The couple filed a lawsuit against Wesley, who stood trial, although the case was dismissed.  Mr Williamson filed another suit against Wesley in an attempt to forbid his leaving Georgia. However, a shaken and debilitated Wesley managed to return to England, escaping the law.

Wesley’s return to England — more Moravian influence

Upon his return to England, John Wesley continued his Moravian associations.

Moravians in London worshipped in Aldersgate Street, then at the Fetter Lane Society, which Peter Böhler established in 1738. Both Wesleys and George Whitefield, as well as other Anglican clergy and laypeople, began attending Moravian services.

Although technically Anglican, John Wesley and George Whitefield were no longer allowed to preach in certain Church of England parishes. They had strayed too far from the established Church.

It was in Aldersgate Street that Wesley had a profound religious experience whilst listening to a reading of a Martin Luther sermon introducing St Paul’s letter to the Romans. He travelled to Germany to study at the Moravian headquarters in Herrnhut.

Upon his return, Wesley would go on to help to devise the polity of the Fetter Lane Society and publish a hymnal for them.

Eventually, however, Wesley and the Moravians broke their association over disagreements about assurance and faith. Some at the Fetter Lane Society believed in a type of quietism — a ‘let go and let God’ philosophy — of doing nothing until they felt they had the full assurance of salvation.  Wesley rightly pointed out that this was heretical, which it is. He tried to impress upon the group the importance of nurturing a relationship with God through prayer, worship and study.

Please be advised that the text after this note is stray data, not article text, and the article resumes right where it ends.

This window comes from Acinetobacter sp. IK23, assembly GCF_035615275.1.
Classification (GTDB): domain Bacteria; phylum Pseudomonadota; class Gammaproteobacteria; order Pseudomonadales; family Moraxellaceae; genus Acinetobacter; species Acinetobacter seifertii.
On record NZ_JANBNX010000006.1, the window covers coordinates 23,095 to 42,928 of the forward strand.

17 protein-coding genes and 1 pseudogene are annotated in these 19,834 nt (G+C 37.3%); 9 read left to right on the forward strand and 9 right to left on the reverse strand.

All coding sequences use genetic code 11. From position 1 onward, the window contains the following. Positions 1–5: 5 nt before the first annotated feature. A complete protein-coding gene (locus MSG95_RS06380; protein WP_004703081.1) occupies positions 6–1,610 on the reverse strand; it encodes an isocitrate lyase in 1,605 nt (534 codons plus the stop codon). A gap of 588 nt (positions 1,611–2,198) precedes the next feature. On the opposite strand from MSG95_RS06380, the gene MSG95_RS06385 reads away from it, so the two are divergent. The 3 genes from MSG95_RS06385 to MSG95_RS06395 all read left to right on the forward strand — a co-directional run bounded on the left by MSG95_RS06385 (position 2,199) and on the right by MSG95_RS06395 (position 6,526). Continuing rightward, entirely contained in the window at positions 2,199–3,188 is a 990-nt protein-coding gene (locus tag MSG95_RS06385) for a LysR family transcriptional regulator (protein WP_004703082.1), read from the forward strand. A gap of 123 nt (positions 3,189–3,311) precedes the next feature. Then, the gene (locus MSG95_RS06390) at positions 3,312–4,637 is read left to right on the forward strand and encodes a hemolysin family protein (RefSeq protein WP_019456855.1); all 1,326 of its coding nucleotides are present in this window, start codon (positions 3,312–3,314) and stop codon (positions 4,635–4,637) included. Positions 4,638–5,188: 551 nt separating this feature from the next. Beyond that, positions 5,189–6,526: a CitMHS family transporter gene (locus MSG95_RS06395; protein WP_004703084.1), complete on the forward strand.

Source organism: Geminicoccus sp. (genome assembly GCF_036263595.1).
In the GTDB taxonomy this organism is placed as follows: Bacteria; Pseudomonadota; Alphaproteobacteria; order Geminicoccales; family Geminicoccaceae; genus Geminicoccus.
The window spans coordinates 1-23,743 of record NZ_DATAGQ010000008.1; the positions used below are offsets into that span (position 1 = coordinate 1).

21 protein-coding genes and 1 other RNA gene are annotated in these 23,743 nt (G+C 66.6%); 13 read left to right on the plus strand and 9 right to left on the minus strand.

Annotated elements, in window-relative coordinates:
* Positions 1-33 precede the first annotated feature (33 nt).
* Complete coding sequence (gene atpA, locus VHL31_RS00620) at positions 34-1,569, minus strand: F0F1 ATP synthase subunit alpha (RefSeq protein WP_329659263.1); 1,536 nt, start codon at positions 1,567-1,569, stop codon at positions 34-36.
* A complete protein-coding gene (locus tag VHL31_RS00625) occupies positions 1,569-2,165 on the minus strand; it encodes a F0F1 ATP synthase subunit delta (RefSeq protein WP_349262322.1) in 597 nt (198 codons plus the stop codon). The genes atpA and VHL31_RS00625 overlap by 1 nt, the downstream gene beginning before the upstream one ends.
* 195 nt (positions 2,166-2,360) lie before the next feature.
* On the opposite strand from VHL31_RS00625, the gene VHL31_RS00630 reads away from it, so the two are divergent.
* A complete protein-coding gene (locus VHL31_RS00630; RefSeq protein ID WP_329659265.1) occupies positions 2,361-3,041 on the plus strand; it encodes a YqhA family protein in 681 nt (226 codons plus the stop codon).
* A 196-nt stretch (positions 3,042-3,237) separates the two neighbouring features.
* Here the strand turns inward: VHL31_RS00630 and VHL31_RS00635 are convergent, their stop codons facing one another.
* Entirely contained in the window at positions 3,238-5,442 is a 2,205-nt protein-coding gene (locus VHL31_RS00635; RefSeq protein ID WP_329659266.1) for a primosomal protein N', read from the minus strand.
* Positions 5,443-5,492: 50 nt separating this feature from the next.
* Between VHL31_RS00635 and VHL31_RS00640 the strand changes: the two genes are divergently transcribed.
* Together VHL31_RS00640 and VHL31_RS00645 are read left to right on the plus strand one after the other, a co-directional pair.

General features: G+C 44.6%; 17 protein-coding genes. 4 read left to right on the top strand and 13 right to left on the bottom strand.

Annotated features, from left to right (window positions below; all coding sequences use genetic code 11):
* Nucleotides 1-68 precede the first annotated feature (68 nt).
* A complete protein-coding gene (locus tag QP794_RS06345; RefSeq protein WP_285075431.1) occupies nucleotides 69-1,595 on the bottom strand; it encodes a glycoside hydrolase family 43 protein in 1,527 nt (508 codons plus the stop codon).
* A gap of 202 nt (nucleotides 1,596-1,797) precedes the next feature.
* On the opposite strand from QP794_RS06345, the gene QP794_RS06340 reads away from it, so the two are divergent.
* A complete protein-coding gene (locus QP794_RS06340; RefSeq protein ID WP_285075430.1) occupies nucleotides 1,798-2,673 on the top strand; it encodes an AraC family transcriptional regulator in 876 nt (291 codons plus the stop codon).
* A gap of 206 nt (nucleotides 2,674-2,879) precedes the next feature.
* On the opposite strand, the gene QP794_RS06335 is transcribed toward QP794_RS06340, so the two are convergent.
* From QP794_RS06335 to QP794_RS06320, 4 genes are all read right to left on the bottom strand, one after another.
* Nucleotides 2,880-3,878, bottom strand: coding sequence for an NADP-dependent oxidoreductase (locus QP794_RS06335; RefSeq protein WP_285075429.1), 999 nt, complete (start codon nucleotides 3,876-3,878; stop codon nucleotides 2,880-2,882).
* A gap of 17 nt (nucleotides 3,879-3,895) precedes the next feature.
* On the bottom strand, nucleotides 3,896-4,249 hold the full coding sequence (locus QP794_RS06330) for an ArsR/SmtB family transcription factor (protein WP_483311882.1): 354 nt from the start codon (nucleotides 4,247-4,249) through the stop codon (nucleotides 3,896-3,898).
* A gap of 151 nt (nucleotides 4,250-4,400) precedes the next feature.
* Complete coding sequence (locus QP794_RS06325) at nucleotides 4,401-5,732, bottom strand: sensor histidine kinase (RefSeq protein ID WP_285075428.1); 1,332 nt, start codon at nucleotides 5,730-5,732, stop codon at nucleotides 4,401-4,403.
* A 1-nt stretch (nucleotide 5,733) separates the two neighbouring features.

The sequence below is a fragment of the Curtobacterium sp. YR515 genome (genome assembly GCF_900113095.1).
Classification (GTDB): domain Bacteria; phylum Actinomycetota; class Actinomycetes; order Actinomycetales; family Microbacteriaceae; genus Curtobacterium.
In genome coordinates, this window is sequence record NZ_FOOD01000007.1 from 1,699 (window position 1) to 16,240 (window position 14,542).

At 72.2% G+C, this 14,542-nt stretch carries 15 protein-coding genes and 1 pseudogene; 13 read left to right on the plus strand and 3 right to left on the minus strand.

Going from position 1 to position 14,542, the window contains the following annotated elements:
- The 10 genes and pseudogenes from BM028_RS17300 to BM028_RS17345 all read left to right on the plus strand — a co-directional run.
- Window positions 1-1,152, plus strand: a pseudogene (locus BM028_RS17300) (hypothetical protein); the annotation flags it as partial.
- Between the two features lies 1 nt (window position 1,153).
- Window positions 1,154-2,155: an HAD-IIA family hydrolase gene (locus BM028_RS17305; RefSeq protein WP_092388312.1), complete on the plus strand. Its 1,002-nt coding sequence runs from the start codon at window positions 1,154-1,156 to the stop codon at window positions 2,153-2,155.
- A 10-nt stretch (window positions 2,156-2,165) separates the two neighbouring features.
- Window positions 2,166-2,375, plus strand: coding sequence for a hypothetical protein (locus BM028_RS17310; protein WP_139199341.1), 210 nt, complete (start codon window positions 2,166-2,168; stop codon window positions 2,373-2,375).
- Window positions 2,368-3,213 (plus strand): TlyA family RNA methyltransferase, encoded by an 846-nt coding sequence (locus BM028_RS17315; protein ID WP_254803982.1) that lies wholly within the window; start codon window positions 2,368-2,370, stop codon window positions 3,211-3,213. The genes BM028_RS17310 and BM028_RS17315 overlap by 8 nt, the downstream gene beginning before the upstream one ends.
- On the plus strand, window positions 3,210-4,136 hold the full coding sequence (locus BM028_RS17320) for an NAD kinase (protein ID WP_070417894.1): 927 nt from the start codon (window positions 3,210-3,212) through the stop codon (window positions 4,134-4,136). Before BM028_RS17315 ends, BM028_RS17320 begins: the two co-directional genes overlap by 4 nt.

Pietistic worship style and revivalism

The Moravian worship style at the Fetter Lane Society was typically pietistic, inducing meaningful religious experiences, surges in emotion and a subjective notion of the presence of God.

This emotionally- and self-absorbed style of worship would become part of the First and Second Great Awakenings, which adopted an enthusiastic and revivalistic preaching style. It is one of the reasons that some Anglicans and social critics made fun of it.